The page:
18 Now in the morning, as He returned to the city, He was hungry. 19 And seeing a fig tree by the road, He came to it and found nothing on it but leaves, and said to it, “Let no fruit grow on you ever again.” Immediately the fig tree withered away. 20 And when the disciples saw it, they marveled, saying, “How did the fig tree wither away so soon?” 21 So Jesus answered and said to them, “Assuredly, I say to you, if you have faith and do not doubt, you will not only do what was done to the fig tree, but also if you say to this mountain, ‘Be removed and be cast into the sea,’ it will be done. 22 And whatever things you ask in prayer, believing, you will receive.”
The section running from 21:18 to 22:46 deals with rejection of the Messiah by the nation Israel. This paragraph is about the symbolic act of placing a curse on the nation Israel because she rejected Messianic claims. Jesus’ curse of the fig tree represents a nation deep in religion but negative toward the Messiah.
From Mark we know that the curse of the fig tree occurred over two successive days.
Now in the morning, as He returned to the city, He was hungry.
After spending the night in the town of Bethany, Jesus returned to Jerusalem in the morning.
And seeing a fig tree by the road, He came to it and found nothing [emphatic] on it but leaves,
Fig trees in Israel produced an edible fig before the leaves appeared; therefore, Jesus calculated this tree barren. This was not the “season for figs” (Mk 11:13); nevertheless, if the tree produced leaves, it should have produced figs.
and said to it, “Let no fruit grow on you ever again.” Immediately the fig tree withered away.
Leaves should have indicated the presence of fruit on a fig tree. Surprisingly, Jesus cursed the tree because it was barren. The curse of this fig tree had nothing to do with His hunger but was a symbol of curse on Israel for its rejection of Him as Messiah. Judgment came on Israel by the fall of Jerusalem under the Romans in A.D. 70.
The word “immediately” means that the tree died when Jesus made the pronouncement, but it did not wither until the next day (Mk 11:20).
And when the disciples saw it, they marveled, saying, “How did the fig tree wither away so soon [emphatic]?”
The disciples were amazed at the quick withering away of the fig tree. They missed the point about the barrenness of Israel’s capacity to accept the Messiah.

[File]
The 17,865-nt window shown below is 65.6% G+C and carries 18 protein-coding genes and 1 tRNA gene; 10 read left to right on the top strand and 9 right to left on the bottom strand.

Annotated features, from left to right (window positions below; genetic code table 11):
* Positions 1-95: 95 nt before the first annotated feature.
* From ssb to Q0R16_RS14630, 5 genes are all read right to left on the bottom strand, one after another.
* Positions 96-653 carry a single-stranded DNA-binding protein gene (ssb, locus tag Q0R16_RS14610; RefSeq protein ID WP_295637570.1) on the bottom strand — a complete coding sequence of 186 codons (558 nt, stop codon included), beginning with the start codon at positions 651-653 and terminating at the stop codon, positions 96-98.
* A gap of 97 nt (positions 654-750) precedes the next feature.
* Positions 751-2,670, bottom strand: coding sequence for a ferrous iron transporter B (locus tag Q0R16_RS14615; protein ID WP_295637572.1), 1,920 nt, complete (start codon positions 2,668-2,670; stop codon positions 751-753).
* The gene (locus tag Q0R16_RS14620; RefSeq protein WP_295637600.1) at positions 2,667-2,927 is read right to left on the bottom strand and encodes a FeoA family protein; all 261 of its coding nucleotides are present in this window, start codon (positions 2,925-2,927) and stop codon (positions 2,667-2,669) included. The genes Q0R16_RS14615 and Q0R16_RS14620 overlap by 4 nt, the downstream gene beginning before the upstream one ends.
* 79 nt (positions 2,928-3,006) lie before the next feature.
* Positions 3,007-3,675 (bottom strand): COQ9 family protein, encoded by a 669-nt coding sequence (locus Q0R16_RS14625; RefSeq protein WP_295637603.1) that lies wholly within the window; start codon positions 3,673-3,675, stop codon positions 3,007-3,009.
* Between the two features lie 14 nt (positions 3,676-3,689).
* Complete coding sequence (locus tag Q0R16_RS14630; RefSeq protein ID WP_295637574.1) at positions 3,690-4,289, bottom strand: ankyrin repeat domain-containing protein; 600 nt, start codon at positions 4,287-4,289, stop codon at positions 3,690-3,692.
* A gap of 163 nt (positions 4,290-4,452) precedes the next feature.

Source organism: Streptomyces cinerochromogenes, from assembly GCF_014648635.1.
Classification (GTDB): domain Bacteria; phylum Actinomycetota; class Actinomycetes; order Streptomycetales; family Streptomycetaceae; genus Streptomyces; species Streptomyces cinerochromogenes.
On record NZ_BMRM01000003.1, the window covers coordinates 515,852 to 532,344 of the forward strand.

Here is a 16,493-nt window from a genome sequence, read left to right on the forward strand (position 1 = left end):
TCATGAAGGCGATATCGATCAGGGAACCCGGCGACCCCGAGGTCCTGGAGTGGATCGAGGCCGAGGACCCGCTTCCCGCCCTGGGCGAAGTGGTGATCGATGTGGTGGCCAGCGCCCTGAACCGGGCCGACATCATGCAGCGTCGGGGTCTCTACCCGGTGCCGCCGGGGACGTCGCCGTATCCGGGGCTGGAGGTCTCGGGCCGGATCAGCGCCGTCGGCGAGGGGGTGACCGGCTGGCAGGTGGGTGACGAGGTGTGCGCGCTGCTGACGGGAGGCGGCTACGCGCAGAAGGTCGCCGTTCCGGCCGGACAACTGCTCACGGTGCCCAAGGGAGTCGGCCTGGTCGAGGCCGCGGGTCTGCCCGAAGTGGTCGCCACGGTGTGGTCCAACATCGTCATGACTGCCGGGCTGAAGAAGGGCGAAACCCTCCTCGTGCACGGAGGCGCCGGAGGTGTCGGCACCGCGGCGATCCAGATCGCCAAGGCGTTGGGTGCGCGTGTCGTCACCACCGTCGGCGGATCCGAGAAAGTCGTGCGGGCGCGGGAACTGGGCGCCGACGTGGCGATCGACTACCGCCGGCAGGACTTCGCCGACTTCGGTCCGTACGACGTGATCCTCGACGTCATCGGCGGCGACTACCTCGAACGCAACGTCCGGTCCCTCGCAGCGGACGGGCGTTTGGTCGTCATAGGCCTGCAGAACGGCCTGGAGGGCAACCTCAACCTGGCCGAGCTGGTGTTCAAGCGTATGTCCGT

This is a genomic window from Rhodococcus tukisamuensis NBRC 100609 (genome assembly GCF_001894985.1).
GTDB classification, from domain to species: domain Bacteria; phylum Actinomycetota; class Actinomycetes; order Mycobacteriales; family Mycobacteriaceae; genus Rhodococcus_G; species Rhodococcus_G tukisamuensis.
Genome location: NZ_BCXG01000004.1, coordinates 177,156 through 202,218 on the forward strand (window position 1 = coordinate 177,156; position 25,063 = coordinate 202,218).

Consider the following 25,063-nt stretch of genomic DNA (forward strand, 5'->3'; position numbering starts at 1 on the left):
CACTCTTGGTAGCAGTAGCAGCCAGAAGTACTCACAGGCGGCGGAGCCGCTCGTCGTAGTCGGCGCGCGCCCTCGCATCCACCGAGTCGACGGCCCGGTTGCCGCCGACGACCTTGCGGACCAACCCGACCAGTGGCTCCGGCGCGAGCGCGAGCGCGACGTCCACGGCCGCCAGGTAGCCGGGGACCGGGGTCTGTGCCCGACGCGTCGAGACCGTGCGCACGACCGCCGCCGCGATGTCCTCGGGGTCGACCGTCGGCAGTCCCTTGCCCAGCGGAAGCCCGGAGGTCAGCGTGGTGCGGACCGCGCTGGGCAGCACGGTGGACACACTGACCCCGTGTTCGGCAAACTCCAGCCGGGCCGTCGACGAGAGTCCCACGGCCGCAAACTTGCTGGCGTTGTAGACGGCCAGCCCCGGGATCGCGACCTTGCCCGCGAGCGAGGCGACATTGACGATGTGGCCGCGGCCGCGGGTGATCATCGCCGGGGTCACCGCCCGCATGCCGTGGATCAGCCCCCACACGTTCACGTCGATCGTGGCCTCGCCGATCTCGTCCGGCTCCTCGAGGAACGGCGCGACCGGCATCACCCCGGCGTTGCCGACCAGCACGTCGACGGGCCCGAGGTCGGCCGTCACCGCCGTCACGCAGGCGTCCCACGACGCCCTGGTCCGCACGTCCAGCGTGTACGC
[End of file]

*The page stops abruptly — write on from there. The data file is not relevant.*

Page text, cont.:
So Jesus answered and said to them, “Assuredly [important statement], I say to you, if you have faith and do not doubt, you will not only do what was done to the fig tree, but also if you say to this mountain [Mount of Olives], ‘Be removed and be cast into the sea,’ it will be done.
Jesus responded to the disciples’ amazement at the quick withering of the fig tree by a statement on the importance of faith. By faith we can do what is otherwise impossible. However, Jesus did not recommend placing faith in faith itself, but in the object of faith. Jesus spoke figuratively here. All miracles relate to the will of God. God grants response to faith according to His will. Jesus never validated magical powers. This challenge to faith was His promise to give miraculous powers to the apostles in their work of presenting the credentials of the Messiah. The apostles of the church per se did not come till later. This crowd knew nothing of the church.
And whatever things you ask in prayer, believing, you will receive.”
This verse is not an unqualified promise to answer any prayer at any time. God always answers prayer according to His will. God never answers prayer that is selfish.
Trust in God’s promises can have amazing consequences.
Religion as a complete system is satanic. It is the main method whereby the devil deceives the masses. Religion without reality is deadly.
Genuine faith trusts in the extant promises of God. This kind of faith always honors God because it trusts God to do what He promises. Even little faith can accomplish great results. Doubt debilitates the Christian walk. If in prayer we believe that God will do what He promised He would do, He will work through us.